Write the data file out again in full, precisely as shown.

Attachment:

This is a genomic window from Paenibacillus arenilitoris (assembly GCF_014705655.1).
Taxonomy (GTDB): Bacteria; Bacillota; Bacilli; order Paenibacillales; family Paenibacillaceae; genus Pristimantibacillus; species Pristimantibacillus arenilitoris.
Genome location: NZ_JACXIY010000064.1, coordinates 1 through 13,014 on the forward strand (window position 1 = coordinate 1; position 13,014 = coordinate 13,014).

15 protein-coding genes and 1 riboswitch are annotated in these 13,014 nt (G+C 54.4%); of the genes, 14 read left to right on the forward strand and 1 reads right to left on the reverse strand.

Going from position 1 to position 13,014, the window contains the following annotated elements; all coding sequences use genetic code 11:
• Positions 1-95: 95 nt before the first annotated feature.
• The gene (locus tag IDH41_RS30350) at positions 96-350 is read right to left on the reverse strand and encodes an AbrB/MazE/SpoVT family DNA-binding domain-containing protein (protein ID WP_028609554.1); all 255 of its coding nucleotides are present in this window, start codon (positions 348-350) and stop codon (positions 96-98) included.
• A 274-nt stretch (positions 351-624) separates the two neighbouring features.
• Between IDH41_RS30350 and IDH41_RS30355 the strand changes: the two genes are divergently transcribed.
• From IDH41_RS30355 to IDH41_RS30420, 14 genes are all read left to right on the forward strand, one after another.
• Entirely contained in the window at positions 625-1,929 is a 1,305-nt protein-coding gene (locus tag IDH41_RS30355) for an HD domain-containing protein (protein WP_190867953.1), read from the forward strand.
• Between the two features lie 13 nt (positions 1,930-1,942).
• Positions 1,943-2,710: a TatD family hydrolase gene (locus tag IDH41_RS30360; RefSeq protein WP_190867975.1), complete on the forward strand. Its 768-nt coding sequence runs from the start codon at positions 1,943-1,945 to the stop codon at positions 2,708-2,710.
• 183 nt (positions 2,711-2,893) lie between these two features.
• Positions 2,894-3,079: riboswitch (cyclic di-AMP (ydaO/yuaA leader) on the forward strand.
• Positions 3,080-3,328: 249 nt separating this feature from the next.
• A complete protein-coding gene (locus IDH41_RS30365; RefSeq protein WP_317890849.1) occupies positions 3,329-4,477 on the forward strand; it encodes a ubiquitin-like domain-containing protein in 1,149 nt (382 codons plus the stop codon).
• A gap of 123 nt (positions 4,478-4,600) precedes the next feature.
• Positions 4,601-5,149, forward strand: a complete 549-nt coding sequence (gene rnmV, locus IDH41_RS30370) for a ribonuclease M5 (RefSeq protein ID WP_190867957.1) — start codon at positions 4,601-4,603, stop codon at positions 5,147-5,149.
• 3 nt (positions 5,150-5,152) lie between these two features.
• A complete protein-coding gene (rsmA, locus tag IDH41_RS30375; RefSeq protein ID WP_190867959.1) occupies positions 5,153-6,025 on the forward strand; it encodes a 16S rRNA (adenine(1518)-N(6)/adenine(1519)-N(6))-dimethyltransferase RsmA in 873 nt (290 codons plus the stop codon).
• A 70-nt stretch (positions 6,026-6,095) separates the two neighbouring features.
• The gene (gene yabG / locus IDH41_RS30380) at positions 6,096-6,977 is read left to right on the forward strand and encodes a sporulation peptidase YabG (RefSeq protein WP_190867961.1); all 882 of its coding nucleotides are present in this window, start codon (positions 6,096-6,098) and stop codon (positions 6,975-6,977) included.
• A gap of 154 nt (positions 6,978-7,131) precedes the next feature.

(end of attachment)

This is a genomic window from Paenibacillus arenilitoris (assembly GCF_014705655.1).
Taxonomy (GTDB): Bacteria; Bacillota; Bacilli; order Paenibacillales; family Paenibacillaceae; genus Pristimantibacillus; species Pristimantibacillus arenilitoris.
Genome location: NZ_JACXIY010000064.1, coordinates 1 through 13,014 on the forward strand (window position 1 = coordinate 1; position 13,014 = coordinate 13,014).

15 protein-coding genes and 1 riboswitch are annotated in these 13,014 nt (G+C 54.4%); of the genes, 14 read left to right on the forward strand and 1 reads right to left on the reverse strand.

Going from position 1 to position 13,014, the window contains the following annotated elements; all coding sequences use genetic code 11:
• Positions 1-95: 95 nt before the first annotated feature.
• The gene (locus tag IDH41_RS30350) at positions 96-350 is read right to left on the reverse strand and encodes an AbrB/MazE/SpoVT family DNA-binding domain-containing protein (protein ID WP_028609554.1); all 255 of its coding nucleotides are present in this window, start codon (positions 348-350) and stop codon (positions 96-98) included.
• A 274-nt stretch (positions 351-624) separates the two neighbouring features.
• Between IDH41_RS30350 and IDH41_RS30355 the strand changes: the two genes are divergently transcribed.
• From IDH41_RS30355 to IDH41_RS30420, 14 genes are all read left to right on the forward strand, one after another.
• Entirely contained in the window at positions 625-1,929 is a 1,305-nt protein-coding gene (locus tag IDH41_RS30355) for an HD domain-containing protein (protein WP_190867953.1), read from the forward strand.
• Between the two features lie 13 nt (positions 1,930-1,942).
• Positions 1,943-2,710: a TatD family hydrolase gene (locus tag IDH41_RS30360; RefSeq protein WP_190867975.1), complete on the forward strand. Its 768-nt coding sequence runs from the start codon at positions 1,943-1,945 to the stop codon at positions 2,708-2,710.
• 183 nt (positions 2,711-2,893) lie between these two features.
• Positions 2,894-3,079: riboswitch (cyclic di-AMP (ydaO/yuaA leader) on the forward strand.
• Positions 3,080-3,328: 249 nt separating this feature from the next.
• A complete protein-coding gene (locus IDH41_RS30365; RefSeq protein WP_317890849.1) occupies positions 3,329-4,477 on the forward strand; it encodes a ubiquitin-like domain-containing protein in 1,149 nt (382 codons plus the stop codon).
• A gap of 123 nt (positions 4,478-4,600) precedes the next feature.
• Positions 4,601-5,149, forward strand: a complete 549-nt coding sequence (gene rnmV, locus IDH41_RS30370) for a ribonuclease M5 (RefSeq protein ID WP_190867957.1) — start codon at positions 4,601-4,603, stop codon at positions 5,147-5,149.
• 3 nt (positions 5,150-5,152) lie between these two features.
• A complete protein-coding gene (rsmA, locus tag IDH41_RS30375; RefSeq protein ID WP_190867959.1) occupies positions 5,153-6,025 on the forward strand; it encodes a 16S rRNA (adenine(1518)-N(6)/adenine(1519)-N(6))-dimethyltransferase RsmA in 873 nt (290 codons plus the stop codon).
• A 70-nt stretch (positions 6,026-6,095) separates the two neighbouring features.
• The gene (gene yabG / locus IDH41_RS30380) at positions 6,096-6,977 is read left to right on the forward strand and encodes a sporulation peptidase YabG (RefSeq protein WP_190867961.1); all 882 of its coding nucleotides are present in this window, start codon (positions 6,096-6,098) and stop codon (positions 6,975-6,977) included.
• A gap of 154 nt (positions 6,978-7,131) precedes the next feature.